To quantify the overall quality of the identified single units , we estimated the total probability of false positive (FP) and false negative (FN) misclassification, by measuring the number of times spikes in () were co-clustered with other spikes () across all clustering iterations: (10) (11) where (12) and (13)

Single units were validated when they had a total rate of misclassified spikes () lower than 20%.

The signal-to-noise ratio (SNR) of each single unit was measured as the maximal SNR measured from the single-unit template across space and time: (14)

Our consensus clustering algorithm tended to lump together small amplitude spike waveforms. Although these clusters corresponded to multi-unit activity, their corresponding total rate of misclassification () could fall below 20%, because no other single unit was so small as to contaminate them. Therefore, we considered identified clusters as putative single units only when their SNR was higher than 4.

For comparison purpose, we also measured the isolation distance for the tetrode recordings [9], which we measured in a feature space defined by the 12 first principal components of the concatenated spike waveforms (see feature extraction section).

Validation with “Ground-Truth” Datasets

To estimate the performances of the spike sorting on the ground truth datasets, we considered that a detected extracellular spike matched a ground truth spike when it occurred within a 2 ms window around the time of an intracellular action potential. Ground truth spikes that could not be assigned to any extracellular spike were counted as false negative detection (FNd). For each dataset, we identified the single unit with the highest count of matches with the ground truth and calculated the true rate of false positives and false negatives relative to the number of ground truth spikes detected in the extracellular trace: (15) (16) where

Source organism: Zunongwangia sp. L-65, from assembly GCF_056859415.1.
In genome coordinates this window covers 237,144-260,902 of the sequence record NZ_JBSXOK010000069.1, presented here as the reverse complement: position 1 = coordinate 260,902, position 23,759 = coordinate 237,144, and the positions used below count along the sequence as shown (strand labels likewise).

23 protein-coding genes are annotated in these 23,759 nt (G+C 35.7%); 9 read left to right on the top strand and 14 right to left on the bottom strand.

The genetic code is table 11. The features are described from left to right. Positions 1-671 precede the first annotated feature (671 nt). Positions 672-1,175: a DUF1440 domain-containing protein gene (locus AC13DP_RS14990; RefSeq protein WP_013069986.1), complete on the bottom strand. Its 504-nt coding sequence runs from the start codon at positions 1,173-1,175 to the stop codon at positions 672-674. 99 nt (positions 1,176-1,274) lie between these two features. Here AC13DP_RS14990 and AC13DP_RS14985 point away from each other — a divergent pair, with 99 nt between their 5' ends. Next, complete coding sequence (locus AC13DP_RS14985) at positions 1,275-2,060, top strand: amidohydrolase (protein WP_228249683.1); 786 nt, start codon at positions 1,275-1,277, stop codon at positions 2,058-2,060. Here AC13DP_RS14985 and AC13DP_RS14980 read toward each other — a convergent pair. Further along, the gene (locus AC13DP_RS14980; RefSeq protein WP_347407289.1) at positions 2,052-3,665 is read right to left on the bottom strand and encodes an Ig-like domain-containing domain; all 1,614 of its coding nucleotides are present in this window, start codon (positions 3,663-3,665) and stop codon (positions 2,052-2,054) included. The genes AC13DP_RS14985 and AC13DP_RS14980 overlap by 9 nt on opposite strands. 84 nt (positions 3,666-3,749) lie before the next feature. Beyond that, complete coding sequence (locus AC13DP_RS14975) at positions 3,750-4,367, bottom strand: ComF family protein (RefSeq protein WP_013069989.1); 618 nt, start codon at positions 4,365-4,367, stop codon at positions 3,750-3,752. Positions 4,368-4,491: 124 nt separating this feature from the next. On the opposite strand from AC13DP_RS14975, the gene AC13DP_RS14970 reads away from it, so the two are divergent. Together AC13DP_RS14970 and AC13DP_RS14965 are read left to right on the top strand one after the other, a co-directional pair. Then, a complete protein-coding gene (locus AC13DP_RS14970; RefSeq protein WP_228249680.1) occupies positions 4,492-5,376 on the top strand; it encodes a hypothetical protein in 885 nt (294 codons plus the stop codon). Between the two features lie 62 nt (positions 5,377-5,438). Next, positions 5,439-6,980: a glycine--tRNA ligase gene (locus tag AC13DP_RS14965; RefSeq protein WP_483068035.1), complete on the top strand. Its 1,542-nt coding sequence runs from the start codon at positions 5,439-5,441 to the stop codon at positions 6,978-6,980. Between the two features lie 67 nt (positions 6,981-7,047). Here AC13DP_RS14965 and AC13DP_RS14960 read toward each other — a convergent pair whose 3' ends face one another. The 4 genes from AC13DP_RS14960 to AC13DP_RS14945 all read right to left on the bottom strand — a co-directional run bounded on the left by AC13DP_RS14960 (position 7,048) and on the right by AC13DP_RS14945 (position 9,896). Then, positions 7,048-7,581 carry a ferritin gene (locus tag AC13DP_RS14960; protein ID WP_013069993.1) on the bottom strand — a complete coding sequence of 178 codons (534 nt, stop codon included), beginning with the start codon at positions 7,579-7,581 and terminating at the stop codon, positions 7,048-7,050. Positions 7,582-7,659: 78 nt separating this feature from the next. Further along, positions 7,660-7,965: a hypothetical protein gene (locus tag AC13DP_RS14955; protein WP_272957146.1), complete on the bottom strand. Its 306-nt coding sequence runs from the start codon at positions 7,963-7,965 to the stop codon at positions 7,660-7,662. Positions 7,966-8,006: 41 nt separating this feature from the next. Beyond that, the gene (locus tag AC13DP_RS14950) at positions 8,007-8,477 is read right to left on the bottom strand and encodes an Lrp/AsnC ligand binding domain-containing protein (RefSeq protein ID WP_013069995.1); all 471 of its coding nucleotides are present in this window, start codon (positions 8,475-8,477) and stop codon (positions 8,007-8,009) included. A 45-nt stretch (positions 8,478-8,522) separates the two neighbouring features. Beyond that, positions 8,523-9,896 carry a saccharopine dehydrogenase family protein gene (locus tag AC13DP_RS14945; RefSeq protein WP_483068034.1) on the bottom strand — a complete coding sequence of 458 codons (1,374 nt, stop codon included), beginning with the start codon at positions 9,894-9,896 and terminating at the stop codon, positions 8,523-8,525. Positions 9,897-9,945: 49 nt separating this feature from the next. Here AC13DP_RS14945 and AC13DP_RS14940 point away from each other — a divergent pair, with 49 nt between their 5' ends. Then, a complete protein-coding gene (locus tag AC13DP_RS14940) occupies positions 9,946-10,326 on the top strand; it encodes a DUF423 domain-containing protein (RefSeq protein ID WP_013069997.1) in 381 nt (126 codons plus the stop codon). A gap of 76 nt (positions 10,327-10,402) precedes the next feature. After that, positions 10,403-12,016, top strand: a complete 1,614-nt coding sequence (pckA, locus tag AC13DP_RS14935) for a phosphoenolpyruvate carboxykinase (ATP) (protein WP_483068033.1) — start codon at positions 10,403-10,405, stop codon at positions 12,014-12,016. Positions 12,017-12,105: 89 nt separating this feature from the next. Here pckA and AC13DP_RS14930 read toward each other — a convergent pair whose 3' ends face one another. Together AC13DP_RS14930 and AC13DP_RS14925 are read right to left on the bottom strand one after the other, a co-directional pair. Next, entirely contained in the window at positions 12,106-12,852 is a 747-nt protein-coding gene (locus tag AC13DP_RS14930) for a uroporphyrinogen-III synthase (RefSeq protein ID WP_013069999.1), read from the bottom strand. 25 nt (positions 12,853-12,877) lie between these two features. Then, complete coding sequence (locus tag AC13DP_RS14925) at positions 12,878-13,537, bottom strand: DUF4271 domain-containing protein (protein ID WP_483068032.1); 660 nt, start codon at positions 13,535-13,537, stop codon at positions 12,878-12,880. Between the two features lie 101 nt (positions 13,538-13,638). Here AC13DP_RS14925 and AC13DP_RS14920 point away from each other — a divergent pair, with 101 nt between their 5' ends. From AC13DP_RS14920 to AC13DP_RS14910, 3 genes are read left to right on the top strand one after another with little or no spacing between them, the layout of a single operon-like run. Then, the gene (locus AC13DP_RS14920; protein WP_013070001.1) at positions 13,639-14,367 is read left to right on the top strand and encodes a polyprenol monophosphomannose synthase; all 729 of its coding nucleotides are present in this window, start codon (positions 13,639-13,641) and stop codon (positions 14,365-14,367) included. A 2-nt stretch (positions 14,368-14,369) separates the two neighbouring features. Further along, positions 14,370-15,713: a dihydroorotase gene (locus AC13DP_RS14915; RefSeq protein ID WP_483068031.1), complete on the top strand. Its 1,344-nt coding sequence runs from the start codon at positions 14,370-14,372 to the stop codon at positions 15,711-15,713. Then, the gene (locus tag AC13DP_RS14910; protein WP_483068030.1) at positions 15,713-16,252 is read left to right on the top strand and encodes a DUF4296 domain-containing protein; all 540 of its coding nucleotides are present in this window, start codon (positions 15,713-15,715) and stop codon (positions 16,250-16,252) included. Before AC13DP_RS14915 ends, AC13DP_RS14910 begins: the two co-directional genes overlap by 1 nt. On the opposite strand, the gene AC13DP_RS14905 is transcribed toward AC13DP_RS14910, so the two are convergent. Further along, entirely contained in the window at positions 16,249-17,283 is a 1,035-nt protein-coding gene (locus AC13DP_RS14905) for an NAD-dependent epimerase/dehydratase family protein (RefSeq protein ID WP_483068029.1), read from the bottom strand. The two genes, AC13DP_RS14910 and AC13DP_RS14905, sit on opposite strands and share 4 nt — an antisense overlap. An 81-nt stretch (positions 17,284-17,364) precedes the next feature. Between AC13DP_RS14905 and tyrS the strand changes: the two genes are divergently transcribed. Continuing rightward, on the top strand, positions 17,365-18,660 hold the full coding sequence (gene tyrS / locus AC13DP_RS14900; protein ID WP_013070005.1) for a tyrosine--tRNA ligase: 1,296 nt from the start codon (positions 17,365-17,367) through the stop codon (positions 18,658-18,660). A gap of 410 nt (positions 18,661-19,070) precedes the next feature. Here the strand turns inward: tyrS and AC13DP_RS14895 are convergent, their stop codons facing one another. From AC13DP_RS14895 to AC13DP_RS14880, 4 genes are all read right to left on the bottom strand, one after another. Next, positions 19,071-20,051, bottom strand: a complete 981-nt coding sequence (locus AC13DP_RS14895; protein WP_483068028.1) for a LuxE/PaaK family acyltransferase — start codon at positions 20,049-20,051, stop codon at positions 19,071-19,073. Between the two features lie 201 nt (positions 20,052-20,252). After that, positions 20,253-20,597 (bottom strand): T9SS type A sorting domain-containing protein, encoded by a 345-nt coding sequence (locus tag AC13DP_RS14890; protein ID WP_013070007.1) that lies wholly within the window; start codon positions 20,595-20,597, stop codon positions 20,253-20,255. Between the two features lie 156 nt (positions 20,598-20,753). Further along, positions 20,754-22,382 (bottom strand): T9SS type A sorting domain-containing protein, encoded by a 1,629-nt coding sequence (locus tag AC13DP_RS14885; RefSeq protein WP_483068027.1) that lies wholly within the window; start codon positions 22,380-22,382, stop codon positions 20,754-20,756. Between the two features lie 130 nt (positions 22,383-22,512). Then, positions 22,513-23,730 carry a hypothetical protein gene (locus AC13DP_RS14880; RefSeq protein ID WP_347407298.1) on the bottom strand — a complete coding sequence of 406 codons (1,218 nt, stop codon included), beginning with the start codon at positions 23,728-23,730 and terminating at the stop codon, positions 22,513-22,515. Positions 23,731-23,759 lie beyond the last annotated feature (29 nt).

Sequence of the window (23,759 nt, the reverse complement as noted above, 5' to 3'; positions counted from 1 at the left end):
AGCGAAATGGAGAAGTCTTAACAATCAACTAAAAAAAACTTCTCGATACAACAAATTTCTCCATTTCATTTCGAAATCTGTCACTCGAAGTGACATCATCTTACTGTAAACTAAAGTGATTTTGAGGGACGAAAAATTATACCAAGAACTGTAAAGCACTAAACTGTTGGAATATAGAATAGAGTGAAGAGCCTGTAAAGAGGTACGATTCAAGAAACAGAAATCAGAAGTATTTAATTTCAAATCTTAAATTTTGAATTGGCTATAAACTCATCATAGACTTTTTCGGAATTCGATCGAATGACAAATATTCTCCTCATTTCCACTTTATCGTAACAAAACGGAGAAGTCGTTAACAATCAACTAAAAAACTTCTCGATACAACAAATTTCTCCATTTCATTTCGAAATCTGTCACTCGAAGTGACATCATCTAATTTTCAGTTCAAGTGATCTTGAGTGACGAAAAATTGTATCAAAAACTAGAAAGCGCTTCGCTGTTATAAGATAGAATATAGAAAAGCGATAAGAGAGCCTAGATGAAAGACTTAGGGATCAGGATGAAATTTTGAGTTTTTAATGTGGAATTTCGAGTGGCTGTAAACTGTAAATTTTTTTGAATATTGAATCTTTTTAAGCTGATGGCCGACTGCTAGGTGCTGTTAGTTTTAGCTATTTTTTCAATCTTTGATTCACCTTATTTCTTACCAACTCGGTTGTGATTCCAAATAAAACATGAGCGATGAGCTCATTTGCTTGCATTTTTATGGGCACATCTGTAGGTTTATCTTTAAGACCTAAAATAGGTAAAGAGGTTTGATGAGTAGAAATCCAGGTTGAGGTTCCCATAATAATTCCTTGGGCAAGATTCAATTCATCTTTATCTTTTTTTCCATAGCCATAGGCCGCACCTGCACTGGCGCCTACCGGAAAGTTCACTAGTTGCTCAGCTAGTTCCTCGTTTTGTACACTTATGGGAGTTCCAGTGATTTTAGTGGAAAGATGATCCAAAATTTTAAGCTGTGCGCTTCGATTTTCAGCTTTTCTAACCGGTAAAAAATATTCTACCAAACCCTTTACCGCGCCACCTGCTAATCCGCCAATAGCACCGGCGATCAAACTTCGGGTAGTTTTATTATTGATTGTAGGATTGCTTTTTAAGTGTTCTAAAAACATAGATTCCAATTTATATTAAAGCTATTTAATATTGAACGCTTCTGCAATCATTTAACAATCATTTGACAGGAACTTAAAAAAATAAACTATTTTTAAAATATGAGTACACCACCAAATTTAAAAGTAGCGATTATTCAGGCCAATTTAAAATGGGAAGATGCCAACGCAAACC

FP = number of false positive spikes, i.e. spike times with no match in the ground truth

FN = number of false negative spikes, i.e. ground truth with no match in the spike times

TP = number of true positive spikes, i.e. spikes times with match in ground truth spikes

FNd = number of ground truth spikes not detected in the extracellular trace

To facilitate the comparison with the percentage of misclassified spikes estimated by consensus clustering, we also defined the percentage of false positive and false negative as: (17) (18)

Support vector machine performances

The performance of our spike sorting method was compared with the best performance obtained with a quadratic support vector machine (SVM) trained on the ground truth data, using a 20-fold cross-validation procedure (Matlab, Statistics Toolbox). Practically, we used the same whitened spike waveform ensemble as the one used in our spike sorting procedure. The SVM was trained and validated over a large range of parameters, exploring different combinations of C-margin, kernel scale and misclassification costs values [21]. The optimal performances of the SVM classifier were measured as in Eqs 15 and 16, for the combination of SVM parameters leading to the smallest total number of misclassified spikes (min(FNSVM rate + FPSVM rate)).

Supporting Information

S1 Fig. K-means clustering and Single-link clustering.